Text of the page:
Trials have shown that a new Alzheimer’s drug successfully targets one of the main signs of the disease in the brain, by halting the production of toxic amyloid proteins that cause the plaques found in the brains of Alzheimer’s patients. Following major clinical trials to be conducted next year, which will assess whether or not the drug slows mental decline in Alzheimer’s patients, it may become the first treatment to be approved for Alzheimer’s in over a decade.
The tablet is produced by the pharmaceutical company Merck.
UCL neuroscientist Professor John Hardy, who was among the first scientists to propose that amyloid proteins play an important role in Alzheimer’s disease, praised the results of the trials, saying “People are excited. This is a very nice drug and I’m sure Merck are feeling very pleased with themselves.”
Lead researcher in Merck’s trial, Matt Kennedy, put the results in context, saying “Today there are very limited therapeutic options available for people with Alzheimer’s disease, and those that exist provide only short-term improvement to the cognitive and functional symptoms. They do not directly target the underlying disease processes. There is an urgent need for [these drugs].”
In Alzheimer’s cases, the enzyme BACE1 breaks longer proteins into amyloid beta pieces, which themselves form sticky plaques in the brain. The new drug, a BACE1 inhibitor stops the production of the enzyme, in order to prevent plaques from forming. One leady theory on the process of Alzheimer’s is that accumulated proteins kill neurons, causing memory loss, cognitive decline, and other changes associated with Alzheimer’s.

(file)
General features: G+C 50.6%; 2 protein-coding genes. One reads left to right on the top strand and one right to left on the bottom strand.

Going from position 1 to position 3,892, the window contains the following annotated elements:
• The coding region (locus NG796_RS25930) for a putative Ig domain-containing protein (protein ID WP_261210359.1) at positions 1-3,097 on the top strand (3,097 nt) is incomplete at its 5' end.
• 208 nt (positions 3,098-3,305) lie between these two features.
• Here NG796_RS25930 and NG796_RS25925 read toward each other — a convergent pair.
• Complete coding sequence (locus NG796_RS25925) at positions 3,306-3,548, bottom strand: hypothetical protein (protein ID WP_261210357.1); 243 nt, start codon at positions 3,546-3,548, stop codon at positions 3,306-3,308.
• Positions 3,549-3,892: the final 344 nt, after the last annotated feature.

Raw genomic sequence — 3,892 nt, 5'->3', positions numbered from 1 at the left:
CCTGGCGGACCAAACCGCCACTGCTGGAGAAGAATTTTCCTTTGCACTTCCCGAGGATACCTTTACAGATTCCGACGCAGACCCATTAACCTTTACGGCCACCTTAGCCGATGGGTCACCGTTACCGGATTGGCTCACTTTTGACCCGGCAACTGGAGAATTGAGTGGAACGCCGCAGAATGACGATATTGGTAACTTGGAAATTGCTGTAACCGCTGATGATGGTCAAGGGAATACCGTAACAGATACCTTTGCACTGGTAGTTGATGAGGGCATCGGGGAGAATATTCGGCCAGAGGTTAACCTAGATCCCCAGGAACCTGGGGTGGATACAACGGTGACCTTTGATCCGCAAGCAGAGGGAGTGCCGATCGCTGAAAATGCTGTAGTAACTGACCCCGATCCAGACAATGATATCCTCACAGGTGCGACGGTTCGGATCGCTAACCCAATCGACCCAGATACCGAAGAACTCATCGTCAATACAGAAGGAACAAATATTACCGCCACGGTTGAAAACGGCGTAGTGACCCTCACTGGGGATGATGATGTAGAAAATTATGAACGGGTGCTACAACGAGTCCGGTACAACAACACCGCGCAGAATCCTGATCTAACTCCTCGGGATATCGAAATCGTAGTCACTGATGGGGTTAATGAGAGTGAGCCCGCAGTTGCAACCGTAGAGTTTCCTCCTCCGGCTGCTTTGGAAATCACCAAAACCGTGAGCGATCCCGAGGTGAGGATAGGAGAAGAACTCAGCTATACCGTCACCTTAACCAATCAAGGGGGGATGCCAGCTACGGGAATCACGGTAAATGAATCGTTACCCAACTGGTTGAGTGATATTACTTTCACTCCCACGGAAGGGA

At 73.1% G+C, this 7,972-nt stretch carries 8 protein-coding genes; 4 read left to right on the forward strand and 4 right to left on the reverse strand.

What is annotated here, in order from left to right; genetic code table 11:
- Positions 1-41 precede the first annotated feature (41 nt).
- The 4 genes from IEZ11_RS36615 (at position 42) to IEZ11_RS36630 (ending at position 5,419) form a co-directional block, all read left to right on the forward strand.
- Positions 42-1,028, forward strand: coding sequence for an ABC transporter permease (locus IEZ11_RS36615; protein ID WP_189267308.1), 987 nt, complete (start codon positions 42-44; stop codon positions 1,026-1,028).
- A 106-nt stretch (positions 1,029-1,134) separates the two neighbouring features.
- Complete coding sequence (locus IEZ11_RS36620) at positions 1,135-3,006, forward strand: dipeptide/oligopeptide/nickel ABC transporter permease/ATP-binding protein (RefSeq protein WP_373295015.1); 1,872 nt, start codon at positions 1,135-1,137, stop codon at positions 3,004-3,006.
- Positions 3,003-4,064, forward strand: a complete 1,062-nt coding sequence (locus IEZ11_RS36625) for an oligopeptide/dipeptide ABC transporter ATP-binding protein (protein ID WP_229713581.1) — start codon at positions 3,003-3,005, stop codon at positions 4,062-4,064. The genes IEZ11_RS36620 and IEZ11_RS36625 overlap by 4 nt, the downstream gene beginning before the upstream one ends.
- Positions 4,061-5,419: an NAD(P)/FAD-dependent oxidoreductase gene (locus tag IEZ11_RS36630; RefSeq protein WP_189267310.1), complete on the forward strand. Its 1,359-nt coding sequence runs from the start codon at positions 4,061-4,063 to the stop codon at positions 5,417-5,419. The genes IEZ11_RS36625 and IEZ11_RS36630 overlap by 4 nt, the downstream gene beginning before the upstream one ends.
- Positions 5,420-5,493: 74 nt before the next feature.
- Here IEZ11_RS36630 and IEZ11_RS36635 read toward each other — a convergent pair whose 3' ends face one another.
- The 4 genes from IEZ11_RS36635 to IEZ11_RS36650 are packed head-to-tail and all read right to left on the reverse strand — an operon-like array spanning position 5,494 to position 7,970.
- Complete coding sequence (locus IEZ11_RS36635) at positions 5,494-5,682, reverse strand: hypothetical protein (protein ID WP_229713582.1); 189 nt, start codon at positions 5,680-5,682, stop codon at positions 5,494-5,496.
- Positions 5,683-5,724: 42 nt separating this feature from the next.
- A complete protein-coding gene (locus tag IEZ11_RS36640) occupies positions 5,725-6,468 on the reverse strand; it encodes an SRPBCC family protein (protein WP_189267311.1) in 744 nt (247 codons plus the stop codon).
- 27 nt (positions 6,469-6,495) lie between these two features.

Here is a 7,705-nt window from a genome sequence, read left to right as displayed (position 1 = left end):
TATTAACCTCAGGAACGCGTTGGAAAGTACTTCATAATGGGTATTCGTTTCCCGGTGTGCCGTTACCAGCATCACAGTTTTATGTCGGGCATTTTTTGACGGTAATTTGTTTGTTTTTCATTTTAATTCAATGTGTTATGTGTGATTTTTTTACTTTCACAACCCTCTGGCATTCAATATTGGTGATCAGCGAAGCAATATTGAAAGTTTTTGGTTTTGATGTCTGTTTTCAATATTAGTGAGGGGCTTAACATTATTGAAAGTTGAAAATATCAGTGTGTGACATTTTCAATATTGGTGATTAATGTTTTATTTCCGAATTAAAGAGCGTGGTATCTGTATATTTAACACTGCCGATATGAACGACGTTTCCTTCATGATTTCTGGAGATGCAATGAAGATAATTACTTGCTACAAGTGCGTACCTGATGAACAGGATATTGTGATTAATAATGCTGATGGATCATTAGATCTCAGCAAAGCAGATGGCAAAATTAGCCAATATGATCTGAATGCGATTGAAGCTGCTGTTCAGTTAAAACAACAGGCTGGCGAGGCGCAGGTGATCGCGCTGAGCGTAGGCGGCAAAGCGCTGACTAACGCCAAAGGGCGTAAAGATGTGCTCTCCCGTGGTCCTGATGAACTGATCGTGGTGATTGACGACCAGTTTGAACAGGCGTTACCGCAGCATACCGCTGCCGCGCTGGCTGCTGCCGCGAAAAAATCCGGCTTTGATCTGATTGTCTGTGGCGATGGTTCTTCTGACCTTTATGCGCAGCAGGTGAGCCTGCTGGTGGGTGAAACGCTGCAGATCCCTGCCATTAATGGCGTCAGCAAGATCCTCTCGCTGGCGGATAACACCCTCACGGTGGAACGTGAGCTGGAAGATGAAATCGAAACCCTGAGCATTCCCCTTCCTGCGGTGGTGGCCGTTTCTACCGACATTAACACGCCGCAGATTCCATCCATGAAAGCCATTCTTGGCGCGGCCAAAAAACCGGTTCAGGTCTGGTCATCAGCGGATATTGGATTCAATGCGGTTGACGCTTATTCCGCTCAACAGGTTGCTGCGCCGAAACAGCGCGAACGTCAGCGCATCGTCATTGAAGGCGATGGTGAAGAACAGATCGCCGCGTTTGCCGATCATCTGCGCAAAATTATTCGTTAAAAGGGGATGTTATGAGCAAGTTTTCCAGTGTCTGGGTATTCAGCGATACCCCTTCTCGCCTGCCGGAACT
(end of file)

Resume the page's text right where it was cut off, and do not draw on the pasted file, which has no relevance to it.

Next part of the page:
As to when the drug might hit markets if next year’s trials are successful, Kennedy explained, “We are eagerly awaiting the results of the phase three clinical trials. It is premature to speculate on availability.”
The recent trial was published in the journal Science Translational Medicine on Wednesday. In the trial, 32 patients with early stage Alzheimer’s were given the drug, which is called verubecestat, every day for seven days. Healthy volunteers were also given the drug for two weeks. While this time period was not long enough for MRI scans to show visible changes in the accumulation of plaques, samples of the fluid surrounding the brain showed that levels of two compounds that are crucial for the formation of the amyloid proteins had been reduced.
Other attempts have been made to create a drug that inhibits BACE1, but most have caused unacceptable side effects such as liver toxicity. The new drug from Merck seems have few side effects, and it will be the first to show enough promise for next year’s large efficacy trials. Results of the first round of trials are expected to be reported in July of 2017.